On January 8, 1934, the city of Iowa City made an application to the Federal Emergency Administration of Public Works for a loan and grant to construct a municipal electric plant and distribution system in Iowa City. This application was later withdrawn, and on June 17, 1935, the city made another application asking for a grant of 45 per cent of the cost of the labor and material in connection with the proposed municipal plant. On October 7, 1935, an agreement was entered into between the Federal Emergency Administration of Public Works and the city of Iowa City under which the Federal Emergency Administration of Public Works offered to make an outright grant of 45 per cent of the cost of the project, such grant, however, not to be in excess of $413,000. Thereafter, on March 6, 1936, the city of Iowa City entered into a contract with the Federal Emergency Administration of Public Works for a grant in the approximate sum of $412,650, the city proposing to raise the balance of the funds from the sale of revenue bonds under the Simmer law in an amount not to exceed $917,000. The defendant city concedes its intention of paying more than the sum of $917,000 in the construction of the project in the event the federal grant is received. Engineering and legal services were then engaged preliminary to the execution of a contract for the establishment or construction of a plant.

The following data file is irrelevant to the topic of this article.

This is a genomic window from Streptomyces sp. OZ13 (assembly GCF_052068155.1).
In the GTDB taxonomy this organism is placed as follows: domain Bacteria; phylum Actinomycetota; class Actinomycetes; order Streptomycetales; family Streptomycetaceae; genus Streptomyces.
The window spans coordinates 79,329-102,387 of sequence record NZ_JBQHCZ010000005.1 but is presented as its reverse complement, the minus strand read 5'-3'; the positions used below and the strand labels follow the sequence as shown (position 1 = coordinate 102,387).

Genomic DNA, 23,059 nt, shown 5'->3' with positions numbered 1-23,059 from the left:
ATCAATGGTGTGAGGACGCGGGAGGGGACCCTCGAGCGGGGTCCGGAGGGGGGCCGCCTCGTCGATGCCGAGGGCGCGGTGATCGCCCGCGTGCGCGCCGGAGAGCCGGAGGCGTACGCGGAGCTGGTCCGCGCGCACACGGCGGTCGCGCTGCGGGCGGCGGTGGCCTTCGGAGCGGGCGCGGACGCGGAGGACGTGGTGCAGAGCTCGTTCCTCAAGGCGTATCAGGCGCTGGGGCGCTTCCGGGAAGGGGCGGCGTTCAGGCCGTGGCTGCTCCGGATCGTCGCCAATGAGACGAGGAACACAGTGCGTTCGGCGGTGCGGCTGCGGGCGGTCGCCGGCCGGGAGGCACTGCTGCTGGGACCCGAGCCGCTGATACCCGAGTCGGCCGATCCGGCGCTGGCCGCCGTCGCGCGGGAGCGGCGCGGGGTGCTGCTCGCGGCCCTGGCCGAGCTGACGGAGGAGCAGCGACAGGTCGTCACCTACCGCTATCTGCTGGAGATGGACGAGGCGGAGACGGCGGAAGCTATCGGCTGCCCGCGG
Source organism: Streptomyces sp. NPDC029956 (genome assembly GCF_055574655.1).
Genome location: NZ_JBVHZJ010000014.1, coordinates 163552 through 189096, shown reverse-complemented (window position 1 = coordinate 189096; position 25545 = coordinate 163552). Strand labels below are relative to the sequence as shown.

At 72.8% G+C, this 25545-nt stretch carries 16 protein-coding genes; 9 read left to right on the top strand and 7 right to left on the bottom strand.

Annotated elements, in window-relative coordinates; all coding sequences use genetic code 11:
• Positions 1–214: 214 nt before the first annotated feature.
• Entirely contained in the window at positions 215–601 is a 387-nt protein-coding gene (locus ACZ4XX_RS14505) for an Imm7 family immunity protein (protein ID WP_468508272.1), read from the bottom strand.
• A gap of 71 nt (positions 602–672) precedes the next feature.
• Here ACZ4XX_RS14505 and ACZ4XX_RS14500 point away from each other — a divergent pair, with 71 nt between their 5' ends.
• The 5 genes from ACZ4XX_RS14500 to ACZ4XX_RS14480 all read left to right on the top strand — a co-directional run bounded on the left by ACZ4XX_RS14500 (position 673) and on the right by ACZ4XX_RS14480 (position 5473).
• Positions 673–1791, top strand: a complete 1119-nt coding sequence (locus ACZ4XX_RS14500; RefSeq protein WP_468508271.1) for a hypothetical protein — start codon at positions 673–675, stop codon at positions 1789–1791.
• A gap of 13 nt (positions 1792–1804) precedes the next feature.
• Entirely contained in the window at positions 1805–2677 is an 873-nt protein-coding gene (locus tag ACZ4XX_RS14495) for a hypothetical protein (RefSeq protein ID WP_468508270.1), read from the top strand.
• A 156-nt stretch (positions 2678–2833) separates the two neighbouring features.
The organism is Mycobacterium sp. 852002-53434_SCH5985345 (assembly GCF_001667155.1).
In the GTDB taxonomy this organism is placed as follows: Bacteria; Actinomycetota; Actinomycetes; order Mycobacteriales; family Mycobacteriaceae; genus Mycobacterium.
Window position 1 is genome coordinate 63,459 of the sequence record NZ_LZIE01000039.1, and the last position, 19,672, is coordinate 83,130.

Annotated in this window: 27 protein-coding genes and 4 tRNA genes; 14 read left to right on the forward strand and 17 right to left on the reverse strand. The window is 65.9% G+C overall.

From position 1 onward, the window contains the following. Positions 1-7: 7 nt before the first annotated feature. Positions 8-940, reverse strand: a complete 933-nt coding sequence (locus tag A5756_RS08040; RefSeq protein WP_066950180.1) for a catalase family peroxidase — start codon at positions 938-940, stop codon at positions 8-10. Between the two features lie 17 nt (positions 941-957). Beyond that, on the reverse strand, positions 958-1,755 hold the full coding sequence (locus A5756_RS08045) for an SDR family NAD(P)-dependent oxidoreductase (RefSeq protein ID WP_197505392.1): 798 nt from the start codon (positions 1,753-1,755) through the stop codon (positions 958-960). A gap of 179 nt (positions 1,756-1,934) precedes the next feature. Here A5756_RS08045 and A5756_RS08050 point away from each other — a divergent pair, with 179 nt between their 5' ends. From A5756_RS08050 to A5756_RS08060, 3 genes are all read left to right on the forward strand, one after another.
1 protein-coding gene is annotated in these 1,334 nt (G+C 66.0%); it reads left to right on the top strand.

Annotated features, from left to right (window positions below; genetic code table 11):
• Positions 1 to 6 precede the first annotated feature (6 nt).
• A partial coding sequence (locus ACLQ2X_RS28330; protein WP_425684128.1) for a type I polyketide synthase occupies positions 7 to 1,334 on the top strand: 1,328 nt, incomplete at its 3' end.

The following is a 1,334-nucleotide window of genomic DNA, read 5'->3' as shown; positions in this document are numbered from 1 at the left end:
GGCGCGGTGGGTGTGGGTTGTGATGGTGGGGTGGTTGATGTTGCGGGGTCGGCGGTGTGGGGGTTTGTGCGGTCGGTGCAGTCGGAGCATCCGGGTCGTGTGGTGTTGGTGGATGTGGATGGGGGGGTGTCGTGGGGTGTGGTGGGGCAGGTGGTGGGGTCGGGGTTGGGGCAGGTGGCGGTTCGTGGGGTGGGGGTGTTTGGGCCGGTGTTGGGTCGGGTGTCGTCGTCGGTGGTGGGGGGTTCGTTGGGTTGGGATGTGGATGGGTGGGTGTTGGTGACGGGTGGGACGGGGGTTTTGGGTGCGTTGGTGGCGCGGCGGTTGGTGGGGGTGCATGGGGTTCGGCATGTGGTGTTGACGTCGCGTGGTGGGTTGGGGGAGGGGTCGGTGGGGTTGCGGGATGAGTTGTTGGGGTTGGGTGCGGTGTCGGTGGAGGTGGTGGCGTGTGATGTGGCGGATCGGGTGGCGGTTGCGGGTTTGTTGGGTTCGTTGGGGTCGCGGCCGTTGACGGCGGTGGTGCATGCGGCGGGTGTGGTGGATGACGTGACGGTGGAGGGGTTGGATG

Plaintiff, Abbott, commenced this action in his own behalf and in behalf of all other residents, taxpayers, and users of electrical energy in the defendant city. The action was commenced in equity to restrain the city from proceeding to construct a municipal plant upon the alleged ground that the election was invalid and conferred no authority upon the city for the establishment thereof. The lower court held that the appellants were not entitled to the relief demanded and denied the application for an injunction. Plaintiff, Abbott, and Iowa City Light Power Company appeal. Additional facts are stated in the opinion.